FIGURE 1 Change in Households Assisted: Major Housing Assistance Programs (millions of assisted households)
Tax credit (LIHTC)
Sources: For first three programs, 1993 data from HUD (1997b) and 2007 data from HUD (2007b); for LIHTC, phone interview with Michael Hollar, U.S. Department of Housing and Urban Development, August 2008.
or sale of other deteriorated projects without re- placement. The estimated result of these changes was a decline of about 140,000 public housing units between 1995 and 2007, reducing the total stock from 1.33 million to 1.19 million units.13 As figure 1 shows, the number of households living in pub- lic housing dropped from 1.14 million in 1993 to 1.05 million in 2007.14
The number of households receiving vouchers grew substantially during the 1990s and through the early years of this decade, in part because PHAs received extra vouchers to relocate public housing residents displaced by HOPE VI. More recently, however, federal budget pressures have curtailed any further expansion of the voucher program. Altogether, the total number of voucher holders grew from 1.20 million in 1993 to 1.97 million in 2007, a 64 per- cent increase in 14 years.
Almost no units have been added to the stock of privately owned subsidized units since the early 1980s,15 but units are being removed from this inven- tory. As discussed earlier, these projects receive assis- tance under multiyear contracts between the private owners and HUD. When those contracts expire, they are often renewed, but owners can also “opt out” at that point. Especially in markets where property values are rising or the surrounding neighborhood is in particular demand, owners may have strong finan-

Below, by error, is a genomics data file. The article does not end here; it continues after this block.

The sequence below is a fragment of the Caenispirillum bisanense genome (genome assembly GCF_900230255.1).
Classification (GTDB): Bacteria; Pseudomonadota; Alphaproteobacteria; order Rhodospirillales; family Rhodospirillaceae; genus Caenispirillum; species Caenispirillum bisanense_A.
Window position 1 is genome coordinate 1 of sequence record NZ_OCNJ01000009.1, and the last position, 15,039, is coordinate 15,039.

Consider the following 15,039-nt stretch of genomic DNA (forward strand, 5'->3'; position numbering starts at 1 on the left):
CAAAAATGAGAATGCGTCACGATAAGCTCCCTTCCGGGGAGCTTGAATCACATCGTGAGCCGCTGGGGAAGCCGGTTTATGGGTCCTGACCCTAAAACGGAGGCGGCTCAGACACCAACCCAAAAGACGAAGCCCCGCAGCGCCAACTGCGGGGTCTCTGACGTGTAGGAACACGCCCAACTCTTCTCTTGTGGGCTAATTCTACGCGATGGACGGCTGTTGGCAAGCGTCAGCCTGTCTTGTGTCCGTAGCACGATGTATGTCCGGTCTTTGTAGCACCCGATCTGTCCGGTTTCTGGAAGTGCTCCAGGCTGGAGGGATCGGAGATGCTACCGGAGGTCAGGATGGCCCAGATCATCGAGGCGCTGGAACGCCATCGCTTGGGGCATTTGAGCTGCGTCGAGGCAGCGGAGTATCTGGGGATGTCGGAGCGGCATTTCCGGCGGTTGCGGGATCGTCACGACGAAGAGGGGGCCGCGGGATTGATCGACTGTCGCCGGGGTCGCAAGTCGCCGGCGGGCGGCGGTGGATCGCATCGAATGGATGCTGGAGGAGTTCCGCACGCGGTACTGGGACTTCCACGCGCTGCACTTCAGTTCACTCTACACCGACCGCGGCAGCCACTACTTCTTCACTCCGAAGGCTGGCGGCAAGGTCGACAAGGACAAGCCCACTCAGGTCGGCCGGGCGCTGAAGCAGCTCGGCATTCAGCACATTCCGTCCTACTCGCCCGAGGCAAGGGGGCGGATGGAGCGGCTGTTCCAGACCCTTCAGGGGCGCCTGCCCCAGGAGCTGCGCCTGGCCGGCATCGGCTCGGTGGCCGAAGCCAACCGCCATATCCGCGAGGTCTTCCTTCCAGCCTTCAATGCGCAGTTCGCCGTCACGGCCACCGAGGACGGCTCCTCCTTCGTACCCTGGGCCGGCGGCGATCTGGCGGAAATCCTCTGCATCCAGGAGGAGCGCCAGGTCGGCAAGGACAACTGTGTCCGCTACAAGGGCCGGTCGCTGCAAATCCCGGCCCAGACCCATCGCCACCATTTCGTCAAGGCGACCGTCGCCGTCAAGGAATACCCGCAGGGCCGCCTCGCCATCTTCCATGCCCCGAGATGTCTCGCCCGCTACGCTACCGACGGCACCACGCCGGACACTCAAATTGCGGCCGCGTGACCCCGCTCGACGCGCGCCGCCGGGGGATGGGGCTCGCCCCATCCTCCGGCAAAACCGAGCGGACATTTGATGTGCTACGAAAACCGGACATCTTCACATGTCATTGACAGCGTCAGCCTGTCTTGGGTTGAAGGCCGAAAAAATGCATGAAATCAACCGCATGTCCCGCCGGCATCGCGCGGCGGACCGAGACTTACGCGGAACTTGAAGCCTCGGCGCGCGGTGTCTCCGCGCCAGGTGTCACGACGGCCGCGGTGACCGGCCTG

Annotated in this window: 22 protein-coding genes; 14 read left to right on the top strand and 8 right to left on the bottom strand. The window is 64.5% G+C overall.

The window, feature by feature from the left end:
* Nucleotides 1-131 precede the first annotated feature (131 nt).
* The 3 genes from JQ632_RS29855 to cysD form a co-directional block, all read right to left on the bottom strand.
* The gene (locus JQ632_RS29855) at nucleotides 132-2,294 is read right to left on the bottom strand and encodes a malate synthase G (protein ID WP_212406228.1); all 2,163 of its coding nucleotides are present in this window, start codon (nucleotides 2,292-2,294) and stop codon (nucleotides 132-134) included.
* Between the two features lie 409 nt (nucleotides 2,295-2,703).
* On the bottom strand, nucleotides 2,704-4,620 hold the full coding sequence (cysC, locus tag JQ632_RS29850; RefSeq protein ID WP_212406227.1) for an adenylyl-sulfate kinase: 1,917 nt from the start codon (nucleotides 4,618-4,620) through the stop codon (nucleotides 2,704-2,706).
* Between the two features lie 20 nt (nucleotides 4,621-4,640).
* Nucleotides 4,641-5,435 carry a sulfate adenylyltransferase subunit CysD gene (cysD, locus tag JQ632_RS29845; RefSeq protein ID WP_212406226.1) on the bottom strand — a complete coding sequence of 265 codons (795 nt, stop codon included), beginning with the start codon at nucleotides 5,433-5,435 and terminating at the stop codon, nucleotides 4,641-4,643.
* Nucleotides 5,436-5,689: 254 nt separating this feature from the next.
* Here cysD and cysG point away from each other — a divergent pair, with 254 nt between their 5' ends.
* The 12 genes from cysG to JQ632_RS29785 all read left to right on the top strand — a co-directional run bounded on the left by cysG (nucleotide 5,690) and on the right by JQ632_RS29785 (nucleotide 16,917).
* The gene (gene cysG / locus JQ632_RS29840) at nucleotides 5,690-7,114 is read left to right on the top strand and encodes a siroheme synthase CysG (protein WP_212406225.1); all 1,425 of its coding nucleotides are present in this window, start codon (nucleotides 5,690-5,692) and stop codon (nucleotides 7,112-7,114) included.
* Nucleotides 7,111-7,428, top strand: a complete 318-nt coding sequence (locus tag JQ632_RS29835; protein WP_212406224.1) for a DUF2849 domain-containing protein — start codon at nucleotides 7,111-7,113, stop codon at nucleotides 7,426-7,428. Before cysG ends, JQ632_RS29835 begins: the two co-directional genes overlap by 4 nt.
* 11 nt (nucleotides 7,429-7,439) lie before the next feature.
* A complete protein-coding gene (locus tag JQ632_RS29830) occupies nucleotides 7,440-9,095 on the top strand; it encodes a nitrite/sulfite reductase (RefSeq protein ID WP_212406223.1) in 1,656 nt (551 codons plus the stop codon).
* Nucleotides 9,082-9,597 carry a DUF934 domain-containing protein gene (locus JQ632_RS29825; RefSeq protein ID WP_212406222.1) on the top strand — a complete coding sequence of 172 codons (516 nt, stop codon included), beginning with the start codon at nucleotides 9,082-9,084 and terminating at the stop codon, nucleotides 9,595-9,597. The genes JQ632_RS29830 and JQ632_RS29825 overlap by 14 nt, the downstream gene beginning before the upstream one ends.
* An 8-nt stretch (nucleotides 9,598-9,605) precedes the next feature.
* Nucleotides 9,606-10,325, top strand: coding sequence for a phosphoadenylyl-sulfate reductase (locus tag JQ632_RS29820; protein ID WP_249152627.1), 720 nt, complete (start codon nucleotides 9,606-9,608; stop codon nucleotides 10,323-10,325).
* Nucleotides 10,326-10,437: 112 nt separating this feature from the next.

cial incentives to let their subsidy commitments expire. Estimates indicate that the number of households living in these assisted properties has dropped from 1.72 million in 1993 to 1.29 million by 2007, a decline of 25 percent over 14 years.
Taken together, growth in the voucher program over the past decade and a half has been almost completely offset by the loss of deep, project-based subsidies. The total number of households receiving deep, gap-filling assistance increased only 6 percent— from 4.06 million in 1993 to 4.30 million in 2007— despite the vast expansion in needs discussed earlier. In contrast, the LIHTC program, which began in 1987, reached a cumulative total of 430,000 units in 1995 and then expanded to 1.53 million in 2005, an increase of 356 percent over a decade.
Although federally subsidized housing can be found in city, suburban, and nonmetropolitan communities all over the country, it is disproportionately located in central cities. Public housing in particular is con- centrated in poor, inner-city neighborhoods in the northeast and midwest (table 4).16 When public hous- ing was first introduced, it primarily targeted the older industrial cities of the northeast and midwest, where housing problems were severe. The younger, grow- ing cities of the west received relatively little public housing, and California actually banned the construc- tion of public housing. Accordingly, only 9 percent